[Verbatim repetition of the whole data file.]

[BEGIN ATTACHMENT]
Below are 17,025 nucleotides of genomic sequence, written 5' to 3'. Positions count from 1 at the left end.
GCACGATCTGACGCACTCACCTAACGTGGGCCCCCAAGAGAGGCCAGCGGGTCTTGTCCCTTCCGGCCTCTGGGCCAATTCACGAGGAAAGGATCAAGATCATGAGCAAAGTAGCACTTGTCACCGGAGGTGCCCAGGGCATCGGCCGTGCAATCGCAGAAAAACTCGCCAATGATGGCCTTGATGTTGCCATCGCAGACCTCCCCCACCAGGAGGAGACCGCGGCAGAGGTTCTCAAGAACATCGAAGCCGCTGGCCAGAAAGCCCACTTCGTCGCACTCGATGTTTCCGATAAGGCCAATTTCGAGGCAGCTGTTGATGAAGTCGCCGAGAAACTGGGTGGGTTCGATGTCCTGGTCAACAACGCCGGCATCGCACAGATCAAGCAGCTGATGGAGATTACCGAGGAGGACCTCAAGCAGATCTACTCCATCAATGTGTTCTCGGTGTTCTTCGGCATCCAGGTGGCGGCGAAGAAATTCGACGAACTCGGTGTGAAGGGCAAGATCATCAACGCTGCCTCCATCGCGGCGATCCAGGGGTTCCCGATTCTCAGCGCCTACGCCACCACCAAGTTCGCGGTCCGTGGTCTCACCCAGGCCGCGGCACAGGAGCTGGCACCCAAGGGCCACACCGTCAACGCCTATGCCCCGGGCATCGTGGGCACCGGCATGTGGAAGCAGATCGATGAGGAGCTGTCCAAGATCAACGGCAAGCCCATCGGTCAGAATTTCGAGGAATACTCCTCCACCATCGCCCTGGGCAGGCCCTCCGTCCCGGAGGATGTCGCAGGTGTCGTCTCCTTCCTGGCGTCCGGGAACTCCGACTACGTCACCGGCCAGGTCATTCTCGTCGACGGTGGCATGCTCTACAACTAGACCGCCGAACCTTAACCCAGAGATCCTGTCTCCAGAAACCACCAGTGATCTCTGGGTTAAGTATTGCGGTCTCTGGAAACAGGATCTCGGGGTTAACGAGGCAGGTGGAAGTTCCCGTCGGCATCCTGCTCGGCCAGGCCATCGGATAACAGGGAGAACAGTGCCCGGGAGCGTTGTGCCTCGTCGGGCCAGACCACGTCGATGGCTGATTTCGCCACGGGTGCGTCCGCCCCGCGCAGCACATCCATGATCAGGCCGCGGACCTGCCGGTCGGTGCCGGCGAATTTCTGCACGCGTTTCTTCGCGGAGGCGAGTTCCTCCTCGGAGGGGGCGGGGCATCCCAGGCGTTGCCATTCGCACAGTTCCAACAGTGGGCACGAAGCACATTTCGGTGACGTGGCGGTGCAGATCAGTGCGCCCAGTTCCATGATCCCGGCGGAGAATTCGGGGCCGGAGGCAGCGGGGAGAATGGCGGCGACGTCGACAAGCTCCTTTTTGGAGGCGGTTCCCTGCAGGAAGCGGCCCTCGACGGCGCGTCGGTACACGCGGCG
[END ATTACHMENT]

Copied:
Below are 17,025 nucleotides of genomic sequence, written 5' to 3'. Positions count from 1 at the left end.
GCACGATCTGACGCACTCACCTAACGTGGGCCCCCAAGAGAGGCCAGCGGGTCTTGTCCCTTCCGGCCTCTGGGCCAATTCACGAGGAAAGGATCAAGATCATGAGCAAAGTAGCACTTGTCACCGGAGGTGCCCAGGGCATCGGCCGTGCAATCGCAGAAAAACTCGCCAATGATGGCCTTGATGTTGCCATCGCAGACCTCCCCCACCAGGAGGAGACCGCGGCAGAGGTTCTCAAGAACATCGAAGCCGCTGGCCAGAAAGCCCACTTCGTCGCACTCGATGTTTCCGATAAGGCCAATTTCGAGGCAGCTGTTGATGAAGTCGCCGAGAAACTGGGTGGGTTCGATGTCCTGGTCAACAACGCCGGCATCGCACAGATCAAGCAGCTGATGGAGATTACCGAGGAGGACCTCAAGCAGATCTACTCCATCAATGTGTTCTCGGTGTTCTTCGGCATCCAGGTGGCGGCGAAGAAATTCGACGAACTCGGTGTGAAGGGCAAGATCATCAACGCTGCCTCCATCGCGGCGATCCAGGGGTTCCCGATTCTCAGCGCCTACGCCACCACCAAGTTCGCGGTCCGTGGTCTCACCCAGGCCGCGGCACAGGAGCTGGCACCCAAGGGCCACACCGTCAACGCCTATGCCCCGGGCATCGTGGGCACCGGCATGTGGAAGCAGATCGATGAGGAGCTGTCCAAGATCAACGGCAAGCCCATCGGTCAGAATTTCGAGGAATACTCCTCCACCATCGCCCTGGGCAGGCCCTCCGTCCCGGAGGATGTCGCAGGTGTCGTCTCCTTCCTGGCGTCCGGGAACTCCGACTACGTCACCGGCCAGGTCATTCTCGTCGACGGTGGCATGCTCTACAACTAGACCGCCGAACCTTAACCCAGAGATCCTGTCTCCAGAAACCACCAGTGATCTCTGGGTTAAGTATTGCGGTCTCTGGAAACAGGATCTCGGGGTTAACGAGGCAGGTGGAAGTTCCCGTCGGCATCCTGCTCGGCCAGGCCATCGGATAACAGGGAGAACAGTGCCCGGGAGCGTTGTGCCTCGTCGGGCCAGACCACGTCGATGGCTGATTTCGCCACGGGTGCGTCCGCCCCGCGCAGCACATCCATGATCAGGCCGCGGACCTGCCGGTCGGTGCCGGCGAATTTCTGCACGCGTTTCTTCGCGGAGGCGAGTTCCTCCTCGGAGGGGGCGGGGCATCCCAGGCGTTGCCATTCGCACAGTTCCAACAGTGGGCACGAAGCACATTTCGGTGACGTGGCGGTGCAGATCAGTGCGCCCAGTTCCATGATCCCGGCGGAGAATTCGGGGCCGGAGGCAGCGGGGAGAATGGCGGCGACGTCGACAAGCTCCTTTTTGGAGGCGGTTCCCTGCAGGAAGCGGCCCTCGACGGCGCGTCGGTACACGCGGCG